The Most Satisfying Reward
I am convinced that those who thus work for the joy of accomplishment and the self-importance derived from superior accomplishment find the satisfaction they thus experience as a result of such superior performance is a higher type of reward than any material thing could be. If, therefore, we were to judge even by human standards how God should reward those who live according to His Plan, and if we were to use the higher human standard, instead of the lower human standard, we would conceive such rewards to be in the nature of the joys of accomplishment and the subsequent self-satisfaction, rather than rewards in terms of health, money, position and domestic felicity.
I am sure that Michelangelo, who lay on his back through long day after long day painting the ceiling of St. Peter’s, must have suffered terribly. Exacting work performed from such a position, almost incessant toil, being deprived in the meantime of the pleasures common to other men, must have induced many an ache and pain. Yet I am sure that Michelangelo, when his work was finished, counted all the unnumbered annoyances which hindered his work, and all the pain connected with its accomplishment, as naught in comparison with the satisfaction he experienced at the excellence of its completion.
Any accomplishment worthwhile, whether playing a piano, painting a picture, writing a book, or directing the policies of a nation, requires years of painful preparatory labor and training. It is common experience that to learn to do anything well enough to warrant a glow of self-satisfaction one must deprive oneself of the things one might enjoy during the time spent in training and go through an arduous education in which painful experiences are abundant. For, after all, grueling toil, forced application, and the emotional reaction to mistakes are painful.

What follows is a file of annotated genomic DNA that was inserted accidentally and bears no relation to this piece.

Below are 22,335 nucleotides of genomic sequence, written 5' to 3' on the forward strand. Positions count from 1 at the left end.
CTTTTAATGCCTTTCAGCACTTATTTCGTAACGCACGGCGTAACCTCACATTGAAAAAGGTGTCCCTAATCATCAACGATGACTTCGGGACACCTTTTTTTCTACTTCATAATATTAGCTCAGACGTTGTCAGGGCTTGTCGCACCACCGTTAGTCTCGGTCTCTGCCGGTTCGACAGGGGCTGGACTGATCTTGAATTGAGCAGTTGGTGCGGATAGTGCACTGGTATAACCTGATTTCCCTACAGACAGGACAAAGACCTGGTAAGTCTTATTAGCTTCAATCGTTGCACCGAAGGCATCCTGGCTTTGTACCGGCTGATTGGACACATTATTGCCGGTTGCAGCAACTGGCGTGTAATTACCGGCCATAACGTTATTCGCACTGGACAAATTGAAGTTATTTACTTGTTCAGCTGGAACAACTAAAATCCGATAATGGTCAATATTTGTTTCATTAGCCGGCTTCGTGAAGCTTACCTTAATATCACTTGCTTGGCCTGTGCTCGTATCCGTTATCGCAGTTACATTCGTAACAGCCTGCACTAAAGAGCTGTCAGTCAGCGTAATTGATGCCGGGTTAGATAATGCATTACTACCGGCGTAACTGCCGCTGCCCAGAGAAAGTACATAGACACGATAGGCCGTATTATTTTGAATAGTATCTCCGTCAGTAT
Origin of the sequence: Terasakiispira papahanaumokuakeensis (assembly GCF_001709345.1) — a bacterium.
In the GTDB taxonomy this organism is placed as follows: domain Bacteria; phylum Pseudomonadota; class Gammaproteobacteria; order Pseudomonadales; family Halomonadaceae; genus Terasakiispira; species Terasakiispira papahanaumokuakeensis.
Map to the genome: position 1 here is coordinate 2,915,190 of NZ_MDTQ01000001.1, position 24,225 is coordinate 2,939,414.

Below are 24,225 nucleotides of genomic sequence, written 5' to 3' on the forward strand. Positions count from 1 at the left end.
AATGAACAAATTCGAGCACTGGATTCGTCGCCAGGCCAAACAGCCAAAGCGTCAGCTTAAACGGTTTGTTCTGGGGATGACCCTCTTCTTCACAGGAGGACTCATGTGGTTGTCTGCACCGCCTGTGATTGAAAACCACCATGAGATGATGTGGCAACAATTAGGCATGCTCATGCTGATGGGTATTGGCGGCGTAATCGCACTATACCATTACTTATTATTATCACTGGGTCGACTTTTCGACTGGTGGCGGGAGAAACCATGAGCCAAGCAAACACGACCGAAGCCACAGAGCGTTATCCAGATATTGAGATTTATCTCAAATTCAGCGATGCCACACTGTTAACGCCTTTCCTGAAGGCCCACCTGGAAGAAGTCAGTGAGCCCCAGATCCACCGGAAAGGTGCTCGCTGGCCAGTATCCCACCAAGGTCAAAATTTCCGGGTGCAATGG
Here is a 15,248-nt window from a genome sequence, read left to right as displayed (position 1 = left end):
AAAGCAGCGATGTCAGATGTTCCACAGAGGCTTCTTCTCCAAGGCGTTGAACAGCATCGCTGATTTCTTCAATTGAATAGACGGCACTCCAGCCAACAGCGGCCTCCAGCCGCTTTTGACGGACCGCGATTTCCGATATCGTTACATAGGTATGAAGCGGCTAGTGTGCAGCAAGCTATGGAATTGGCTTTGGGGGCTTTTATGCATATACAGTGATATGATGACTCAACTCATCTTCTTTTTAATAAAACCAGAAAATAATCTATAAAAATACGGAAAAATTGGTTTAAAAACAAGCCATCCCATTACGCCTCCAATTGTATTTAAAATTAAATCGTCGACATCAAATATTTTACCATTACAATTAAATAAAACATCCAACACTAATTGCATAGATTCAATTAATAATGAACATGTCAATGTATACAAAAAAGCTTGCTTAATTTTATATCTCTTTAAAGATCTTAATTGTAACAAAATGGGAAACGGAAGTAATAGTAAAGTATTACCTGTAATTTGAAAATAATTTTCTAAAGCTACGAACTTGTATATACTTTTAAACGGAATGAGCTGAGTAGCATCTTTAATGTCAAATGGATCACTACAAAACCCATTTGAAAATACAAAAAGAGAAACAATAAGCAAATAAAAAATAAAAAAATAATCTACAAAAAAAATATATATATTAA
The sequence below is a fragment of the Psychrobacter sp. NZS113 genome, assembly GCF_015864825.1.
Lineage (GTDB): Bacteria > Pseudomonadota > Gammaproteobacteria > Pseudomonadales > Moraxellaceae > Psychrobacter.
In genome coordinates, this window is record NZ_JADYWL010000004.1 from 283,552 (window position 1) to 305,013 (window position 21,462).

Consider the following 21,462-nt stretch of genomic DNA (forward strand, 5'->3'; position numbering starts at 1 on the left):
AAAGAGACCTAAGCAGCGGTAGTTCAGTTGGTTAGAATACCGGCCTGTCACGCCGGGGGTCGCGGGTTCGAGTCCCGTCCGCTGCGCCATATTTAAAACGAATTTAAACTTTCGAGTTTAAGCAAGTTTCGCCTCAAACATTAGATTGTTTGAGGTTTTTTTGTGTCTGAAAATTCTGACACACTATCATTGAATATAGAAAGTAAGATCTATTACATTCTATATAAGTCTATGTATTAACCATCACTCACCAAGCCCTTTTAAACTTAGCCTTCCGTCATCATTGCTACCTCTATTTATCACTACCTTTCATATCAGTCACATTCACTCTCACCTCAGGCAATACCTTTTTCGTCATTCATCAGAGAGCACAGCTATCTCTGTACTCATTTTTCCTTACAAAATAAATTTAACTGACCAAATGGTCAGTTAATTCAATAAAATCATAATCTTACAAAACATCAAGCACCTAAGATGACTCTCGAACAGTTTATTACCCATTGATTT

This brings us to a point where, instead of theorizing, we should observe life as it exists in its numerous forms on earth. For any place we observe any form of life we find it undergoing education at the hands of pleasure and pain. Pleasure and pain, in some degree, are common to all forms of life on all planes. And everywhere we observe their effect we find that they conduce to education.
Even to the child who is compelled by his parents to stay indoors and arduously practice some musical instrument while his playmates, free from such painful experiences, shout and frolic on a vacant lot close by, the pain he undergoes is not a punishment. It is a means to his education. And because his education, for his own ultimate satisfaction, requires more pain of this kind than his playmates get, does not signify that his parents are unjust, or that the society under which he lives is unjust. It simply signifies that the position he is ultimately to occupy requires in his education for it that he undergo this particular kind and quantity of pain.
Furthermore, if we observe the lives of plants and animals closely, we will observe that the pain they undergo, as well as the pleasure, is a necessary part of their education. A tree, for instance, if it is to withstand a gale when mature, finds it advantageous to be beset by winds while it is growing. Through these painful experiences early in life, which nearly uproot it, it learns how to build a root system that will anchor it securely and permit it to perform the functions of an adult tree without being torn from its moorings.